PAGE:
I’m no theologian, but I think God is telling us that God’s life with creation is one of a current ongoing relationship, not one of a completed past event. That the God who hovered over the waters in Genesis 1:1 before saying “let there be light” is the same God who could be found, even after the fall of Adam and Eve into sin, walking the garden “in the cool of the day” in Genesis 3:8.
Even long after the fall of Eden, we see a God who remains at work in the world. Put somewhat differently, on the seventh day, God may have rested, but God didn’t exit. We see the active, still-creating and nurturing God of Psalm 65, who “care(s) for the land and water(s) it,” “soften(ing) it with showers and bless(ing) its crops.” God did not simply create the heavens and the seas and walk away. In the words of Psalm 147, even now God is who “stirs up his breezes, and the waters flow.”
I wonder how differently evangelicals would view our world if they didn’t see it as God’s long-ago castoff that has largely served its purpose and is now just waiting to be burnt to an eschatological crisp in the “Last Days.” What if, instead, they saw it for what it really is — a living creation in daily communion with its Creator, a Creator who knows creation’s surpassing worth, and views it as a treasure warranting even God’s own daily care?
I fear that as long as evangelicals persist in seeing the creation as a mere expendable good that has outlived its sell-by date, and not as a miraculous daily gift from God, things will not change. We need for evangelicals to quit pondering Adam’s belly button, to stop staring at their own, and to become mindful of what God is telling us about the wondrous worth of the world around us.
A dominion that looks like God’s love
A second great biblical truth I hear God speaking to us is that — to the extent that we, as human beings, are to exercise God-given dominion or rulership over creation — it is a dominion that must look like God’s own perfect love for creation, not like our self-interested and destructive love of self at all costs.
“Dominion must look like God’s own perfect love for creation, not like our self-interested and destructive love of self at all costs.”
We know what God’s dominion looks like. We know that the Lord “has compassion on all he has made” and that God “open(s) (God’s) hand and satisif(ies) the desires of every living thing” (Psalm 145:9; 17). God’s dominion of creation is nurturing. It is restorative. It brings abundant life and bounty, not death and destruction.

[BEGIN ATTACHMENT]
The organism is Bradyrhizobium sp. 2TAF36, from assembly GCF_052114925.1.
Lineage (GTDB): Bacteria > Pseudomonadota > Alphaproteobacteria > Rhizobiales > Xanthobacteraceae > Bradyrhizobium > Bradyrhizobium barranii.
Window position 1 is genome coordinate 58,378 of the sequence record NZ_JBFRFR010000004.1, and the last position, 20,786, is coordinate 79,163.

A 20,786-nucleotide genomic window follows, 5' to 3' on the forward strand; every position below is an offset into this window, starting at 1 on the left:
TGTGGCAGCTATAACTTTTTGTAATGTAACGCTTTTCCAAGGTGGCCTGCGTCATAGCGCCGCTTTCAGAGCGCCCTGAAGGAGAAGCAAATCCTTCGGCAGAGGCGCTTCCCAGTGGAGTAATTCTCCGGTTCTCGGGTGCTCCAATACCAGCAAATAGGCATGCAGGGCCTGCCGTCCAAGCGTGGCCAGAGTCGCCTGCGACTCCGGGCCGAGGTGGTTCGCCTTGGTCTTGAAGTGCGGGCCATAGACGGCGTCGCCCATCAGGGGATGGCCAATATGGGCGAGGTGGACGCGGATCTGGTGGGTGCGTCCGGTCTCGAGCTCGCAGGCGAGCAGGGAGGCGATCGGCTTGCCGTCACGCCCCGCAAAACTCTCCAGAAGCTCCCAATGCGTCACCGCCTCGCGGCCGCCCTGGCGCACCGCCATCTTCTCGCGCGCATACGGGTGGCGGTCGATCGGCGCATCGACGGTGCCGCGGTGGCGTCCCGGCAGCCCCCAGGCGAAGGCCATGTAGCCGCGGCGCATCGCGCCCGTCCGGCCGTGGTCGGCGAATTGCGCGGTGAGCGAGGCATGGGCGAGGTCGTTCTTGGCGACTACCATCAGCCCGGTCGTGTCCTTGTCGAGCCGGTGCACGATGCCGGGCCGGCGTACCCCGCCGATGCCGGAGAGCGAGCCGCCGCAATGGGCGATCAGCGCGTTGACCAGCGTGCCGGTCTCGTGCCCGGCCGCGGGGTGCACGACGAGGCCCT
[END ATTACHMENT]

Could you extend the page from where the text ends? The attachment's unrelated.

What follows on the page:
How different does our own dominion look? It is one of strip mines, clear-cut rain forests and plastic-filled seas. It is one of pollution-spewing greed, waste and self-satisfaction. What change could we realize if we just took God at God’s word, and acted as if we truly believed that our dominion is to be one of careful stewardship and not one of thoughtless self-absorption?
To borrow from Francis Schaeffer’s Pollution and the Death of Man, “Fallen man has dominion over nature, but he uses it wrongly. The Christian is called upon to exhibit this dominion but exhibit it rightly; treating the thing as having value itself, exercising dominion without being destructive.”
I suspect such a change would mean even more to the world around us than picking Cain’s missing wife out of a lineup.
A holy calling, not a partisan question
Finally, the third great biblical truth I hear God telling us is that our creation care isn’t a partisan political question or a cultural phenomenon — a passing fad that can be easily donned or stripped like so many fig leaves. Instead, it’s a holy calling for all Christians and one that allows us to reclaim our rightful place as God’s children, sharing in God’s own kingdom work of restoring a fallen and suffering creation which, like us, was created for Christ’s glory.
In fact, if we believe what God is telling us in both Genesis creation accounts, faithful care for the world around us isn’t just a job made for us; we are literally people made for that job. It is holy work that brings us close to God, and in which God seems to delight.
“A suffering world is waiting, bearing the burden of our own greed and neglect.”
Truth be told, my favorite verse of the first two chapters of Genesis is probably Genesis 2:19. As a parent, I can almost imagine the love and laughter in God’s eyes as all the animals are brought one by one to see what Adam will name them, with God delighting in the joy the creation brought to Adam and envisioning the ways in which Adam could reflect God’s own Image and love back into the rest of creation by caring for it as God would.
We have badly neglected our work but, like the prodigal son, there is time yet for us to turn our faces home and step back into our rightful place. A suffering world is waiting, bearing the burden of our own greed and neglect, yet waiting “in eager anticipation for the children of God to be revealed” (Romans 8:19).
More importantly God is standing ready for our return to our rightful role. In chapter 2 of his marvelous Encyclical, Laudato Si, Pope Francis urges that “God, who wishes to work with us and who counts on our cooperation, can also bring good out of the evil we have done.” Amen and amen.
Chris Conley is an attorney and graduate of the University of Georgia and of the Emory University School of Law. He and his wife, Mary, live in Athens, Ga., where both are members and deacons at First Baptist Church. They have one son, Aaron, who also is an attorney, and a miniature schnauzer, Oso, whose career path remains uncertain.